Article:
Summer is a time for faculty to dive into new research and to see the world through new eyes. Valerie Padilla Carroll, Women’s Studies newest tenure-track Assistant Professor, is someone to follow when she does her summer research. Because she has been an instructor in Women’s Studies for many years, Dr. Padilla Carroll is an experienced and popular teacher who is well known for her courses on “Gender, Environment, and Justice” and “Women and Pop Culture”, which require ongoing research and critical inquiry throughout the year. As an active researcher and committed teacher, Dr. Padilla Carroll is proud of Women’s Studies solid program. She hopes to contribute to it by promoting students’ media literacy, by creating more engaging Women’s Studies courses for first- and second-year students, and by enhancing her classes with new knowledge generated from her research.
Dr. Padilla Carroll believes that Women’s Studies scholarship is some of the most important but often least recognized work in our society. She is proud of the department’s social justice mission and she values the fulfillment that comes with doing engaged and socially relevant research and teaching at K-State. In her view, the Women’s Studies Department has awesome people and its students are amazing. “I’m continually impressed by how dedicated our majors and minors are,” she said. To develop the skills that students need to accomplish their life goals, Dr. Padilla Carroll helps students learn how to evaluate ideas and data by sharing her own research experiences with them.
Dr. Padilla Carroll’s enthusiasm for Women’s Studies partly comes through her feminist research on environmentalism. In mid-June she came back from a short trip to Iceland, where she traveled to Solheimer, a 100-person eco-village in central Iceland that displays socially inclusive, environmental innovation at every juncture. While in Iceland, Dr. Padilla Carroll engaged in hands-on, participatory research as she traveled to different environmental projects. In Iceland, a small country of over 300,000 people, everyone relies on geo-thermal heating, which comes from hot springs generated by volcanic activity. “Everyone is hyper-aware of the environment because you’re in a volcanic area with hot springs and mud pots,” which is much like the geo-thermal activity in Yellowstone, Dr. Padilla Carroll explained. Iceland has an established bathing culture, even though it may be necessary to wear a coat when walking on the beach. “I even got to go in water where the glacial melt and hot springs merged, so I could choose where I got in the water and how hot or cool I wanted it to be.” Moreover, she said, “I’ve never felt more comfortable anywhere.” Iceland’s inclusive feeling and its environmental inventiveness have given Dr. Padilla Carroll the idea of exploring the possibility of taking students there for an academic trip.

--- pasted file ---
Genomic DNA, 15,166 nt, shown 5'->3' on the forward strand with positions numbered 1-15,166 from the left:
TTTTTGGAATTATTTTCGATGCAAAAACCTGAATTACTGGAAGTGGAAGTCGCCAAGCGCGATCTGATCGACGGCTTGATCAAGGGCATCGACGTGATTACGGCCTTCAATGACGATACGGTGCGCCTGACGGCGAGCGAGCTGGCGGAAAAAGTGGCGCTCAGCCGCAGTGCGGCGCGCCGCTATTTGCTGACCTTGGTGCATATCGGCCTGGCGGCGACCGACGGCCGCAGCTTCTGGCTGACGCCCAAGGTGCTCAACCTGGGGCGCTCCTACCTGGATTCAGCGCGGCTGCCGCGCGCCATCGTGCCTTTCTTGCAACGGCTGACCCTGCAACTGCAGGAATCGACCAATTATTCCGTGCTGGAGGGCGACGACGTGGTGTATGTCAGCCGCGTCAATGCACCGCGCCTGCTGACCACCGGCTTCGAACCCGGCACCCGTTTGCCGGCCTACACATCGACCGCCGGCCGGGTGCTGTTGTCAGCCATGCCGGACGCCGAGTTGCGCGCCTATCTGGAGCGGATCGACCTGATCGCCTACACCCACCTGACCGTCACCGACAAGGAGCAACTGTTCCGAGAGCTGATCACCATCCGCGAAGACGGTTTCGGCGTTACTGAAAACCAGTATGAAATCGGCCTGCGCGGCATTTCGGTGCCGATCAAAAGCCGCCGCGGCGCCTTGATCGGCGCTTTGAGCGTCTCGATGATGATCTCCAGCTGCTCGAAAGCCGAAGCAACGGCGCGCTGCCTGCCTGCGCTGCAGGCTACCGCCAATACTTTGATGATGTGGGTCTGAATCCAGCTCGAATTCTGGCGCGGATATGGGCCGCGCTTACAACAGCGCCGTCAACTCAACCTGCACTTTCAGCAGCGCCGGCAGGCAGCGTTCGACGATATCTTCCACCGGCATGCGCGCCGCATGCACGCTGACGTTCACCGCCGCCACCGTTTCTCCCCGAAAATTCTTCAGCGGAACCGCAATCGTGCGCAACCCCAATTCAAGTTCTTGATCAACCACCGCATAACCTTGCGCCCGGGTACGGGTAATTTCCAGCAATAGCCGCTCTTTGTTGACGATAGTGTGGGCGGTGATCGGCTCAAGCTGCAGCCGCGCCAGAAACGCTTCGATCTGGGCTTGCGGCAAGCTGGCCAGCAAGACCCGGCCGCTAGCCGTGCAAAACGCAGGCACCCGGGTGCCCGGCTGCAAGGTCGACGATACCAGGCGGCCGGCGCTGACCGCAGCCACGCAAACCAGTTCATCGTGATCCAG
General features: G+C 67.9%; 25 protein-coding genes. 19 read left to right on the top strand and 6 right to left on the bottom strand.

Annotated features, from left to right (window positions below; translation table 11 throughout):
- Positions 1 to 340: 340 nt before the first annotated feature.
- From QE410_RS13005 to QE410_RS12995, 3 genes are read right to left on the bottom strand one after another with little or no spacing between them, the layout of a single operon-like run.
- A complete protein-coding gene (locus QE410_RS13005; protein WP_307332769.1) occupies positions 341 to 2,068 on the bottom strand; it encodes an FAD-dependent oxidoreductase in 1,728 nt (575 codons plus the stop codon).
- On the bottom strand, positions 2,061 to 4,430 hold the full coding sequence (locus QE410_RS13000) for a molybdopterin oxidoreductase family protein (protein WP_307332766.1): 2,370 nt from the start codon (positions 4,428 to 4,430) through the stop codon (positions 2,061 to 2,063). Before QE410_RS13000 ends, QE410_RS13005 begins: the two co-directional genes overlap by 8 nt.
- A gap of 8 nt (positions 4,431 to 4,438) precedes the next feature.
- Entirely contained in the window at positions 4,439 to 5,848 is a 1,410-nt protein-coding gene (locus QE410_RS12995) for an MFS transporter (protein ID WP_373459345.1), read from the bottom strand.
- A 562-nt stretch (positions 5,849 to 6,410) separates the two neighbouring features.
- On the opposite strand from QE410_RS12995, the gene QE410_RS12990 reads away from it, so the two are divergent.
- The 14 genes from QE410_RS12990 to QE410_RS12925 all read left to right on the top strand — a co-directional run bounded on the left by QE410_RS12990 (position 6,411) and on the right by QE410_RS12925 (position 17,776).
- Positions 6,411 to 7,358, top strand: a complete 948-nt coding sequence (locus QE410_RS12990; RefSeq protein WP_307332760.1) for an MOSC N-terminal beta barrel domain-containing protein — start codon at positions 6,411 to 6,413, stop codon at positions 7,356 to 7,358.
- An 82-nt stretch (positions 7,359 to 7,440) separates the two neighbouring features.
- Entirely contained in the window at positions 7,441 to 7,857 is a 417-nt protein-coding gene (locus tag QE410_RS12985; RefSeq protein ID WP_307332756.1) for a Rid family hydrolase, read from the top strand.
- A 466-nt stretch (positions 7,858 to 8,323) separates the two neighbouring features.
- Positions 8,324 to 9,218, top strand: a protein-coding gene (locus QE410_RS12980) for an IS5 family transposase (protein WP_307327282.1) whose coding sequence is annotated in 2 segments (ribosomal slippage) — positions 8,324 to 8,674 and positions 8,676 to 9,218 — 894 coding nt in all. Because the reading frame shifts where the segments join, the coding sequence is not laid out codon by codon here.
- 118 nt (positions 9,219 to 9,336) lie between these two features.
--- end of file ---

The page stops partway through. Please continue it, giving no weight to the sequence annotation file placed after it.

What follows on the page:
In July 2014 Dr. Padilla Carroll traveled to the East Coast to gather primary data at two archives that disclose part of the history of the “back to the land” movement in the United States. The $10,000 grant for this research came from the competitive Faculty Enhancement Program established by the College of Arts and Sciences. Dr. Padilla Carroll argues that this U.S. “back to the land” movement began as a white middle-class masculine project in the 1920s. At the University of New Hampshire, she looked at the collection on Ralph Borsodi, who helped define this “back to the land” movement. A vital part of this collection documents the “back to the land” work done by Myrtle Mae Borsodi. This portion of the collection illuminates women’s leadership in the movement. Men who advocated for a return to the land assumed that white middle-class households had enough money and resources to buy, maintain, and rely on the land for at least some food crops and sustenance. One of these vital resources was women’s labor, which was taken for granted and remained invisible to men who created the “back to the land” ideology. An analysis of the Borsodi archival materials, Dr. Padilla Carroll believes, will help demonstrate that men in this ideological movement relied on women’s invisible work for growing, canning, and transforming food, as well as for doing other domestic and field work related to household maintenance.
As part of her summer research on the “back to the land” movement, Dr. Padilla Carroll also did archival research in Concord by studying the Helen Nearing papers in the Thoreau Collection. Helen Nearing has been idealized as the “mother” of this movement. And researcher Dr. Padilla Carroll will investigate the ways in which Helen Nearing’s activism and writings reflected, cultivated and/or challenged the white middle-class masculine “back to the land” movement.
As a result of her recent scholarship, Dr. Padilla Carroll’s summer research already has made the 2014-2015 year a more exciting one for all of us.
— by Torry Dickinson